6. Investing in quality and fixing old things – I look back at my buying habits and I almost exclusively bought the cheapest option available, as long as it was decent quality. I am now very German in my purchasing habits. I read reviews, I check the test scores of products and spend more money on something with the hopes that it will last ten years rather than one. I have had my winter jacket stitched up where it got a rip and I have had the zipper replaced. This is a new way of thinking for me.  I would simply throw out the broken things.
  7. Properly recycling – Being rewarded for recycling sure does help, I love getting a discount on my groceries when I bring back those plastic bottles. This does happen in the states too, but only in a few select states. Boy oh boy do I look back at my waste in the states and think… this is so easy, why was this not happening? We did recycle, by putting plastic, glass and paper all in the same bin, and bringing it to the curb once a month to be picked up. I do wonder though how everything was sorted and to what extent everything was recycled. Biomüll?! Never had it, never tried it and never wanted to… that is until I moved here. Composting is something farmers did, but it has definitely caught on in the states too. 
  8. Biking not driving – This is huge! I bike everywhere here, which saves me money, time and gives the environment a bit of a “breather.” Living in the states I would drive loops around the parking lot trying to get a closer spot, so I didn’t have to walk as far. I bike to work here, it is a 45-minute ride, but I feel refreshed and more fit than ever before. When it is cold, rainy, or  snowy I take the train, but  for the most part biking is the “way to go.” After living in Germany for three years, I moved back to the states for a six-month span and used my bike to get to work. I rarely if ever saw someone else on a bike. I sometimes took the train or bus, but it was very empty and not properly utilized.  I will say I miss using my car as a storage facility. When going from one job to the next, it was easy to pack both uniforms in the trunk of my car, leave snacks in the back seat and bring a gym bag for the occasional stop, running multiple errands was never a hassle, because I didn’t have to carry everything home and if I did, I wasn’t dripping in sweat, by the time I reached my front door.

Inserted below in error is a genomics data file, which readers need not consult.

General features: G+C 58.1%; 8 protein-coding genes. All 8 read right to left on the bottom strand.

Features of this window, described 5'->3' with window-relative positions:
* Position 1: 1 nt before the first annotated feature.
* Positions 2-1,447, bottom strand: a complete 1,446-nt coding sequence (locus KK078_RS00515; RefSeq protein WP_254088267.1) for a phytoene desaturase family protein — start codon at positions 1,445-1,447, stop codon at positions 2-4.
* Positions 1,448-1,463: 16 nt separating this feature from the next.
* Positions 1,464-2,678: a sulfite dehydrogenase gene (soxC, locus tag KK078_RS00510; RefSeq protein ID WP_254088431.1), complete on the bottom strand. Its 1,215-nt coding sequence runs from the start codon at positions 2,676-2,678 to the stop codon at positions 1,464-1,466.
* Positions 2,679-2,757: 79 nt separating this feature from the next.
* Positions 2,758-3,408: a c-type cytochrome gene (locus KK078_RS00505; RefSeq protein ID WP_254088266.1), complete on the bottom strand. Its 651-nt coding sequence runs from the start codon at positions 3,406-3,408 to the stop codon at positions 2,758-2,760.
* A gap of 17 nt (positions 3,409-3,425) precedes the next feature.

9. Considering plastic – It is incredible how much one time use plastic is on the market. I realize now how often I was buying a lot of my groceries in plastic packaging, when it simply wasn’t necessary. A pack of three bell peppers in a plastic package is just a few cents less than the bell peppers sold separately. I have never understood, why the item with plastic is cheaper than the product without.
  10. Eating less meat – America loves meat, I love meat. I went vegan for two years in college, I couldn’t keep doing it. Cheese and ice cream are my favorite foods. However, moving to Germany made finding alternative milk products so much easier. I have cut back on my meat consumption to once or possibly twice a week. I now drink Oat-milk, coconut yoghurt and although I still eat cheese, I have cut back on that too.

I see changes in my own life, but one of the huge things that has changed is the people around me. When I go home and tell my mom the benefits of using a hanging drying rack, or my partner decides to eat more vegetarian meals, because that is what I prepare, I see my footprint already effecting others. So spread your knowledge and help others see how easy it can be to make a few small changes that spread quickly. The environment isn’t going to save itself, so as Gandhi once said, be the change you wish to see in the world. 

To learn more about how other Americans are changing their habits to protect the environment check out the blog to hear a few other perspectives.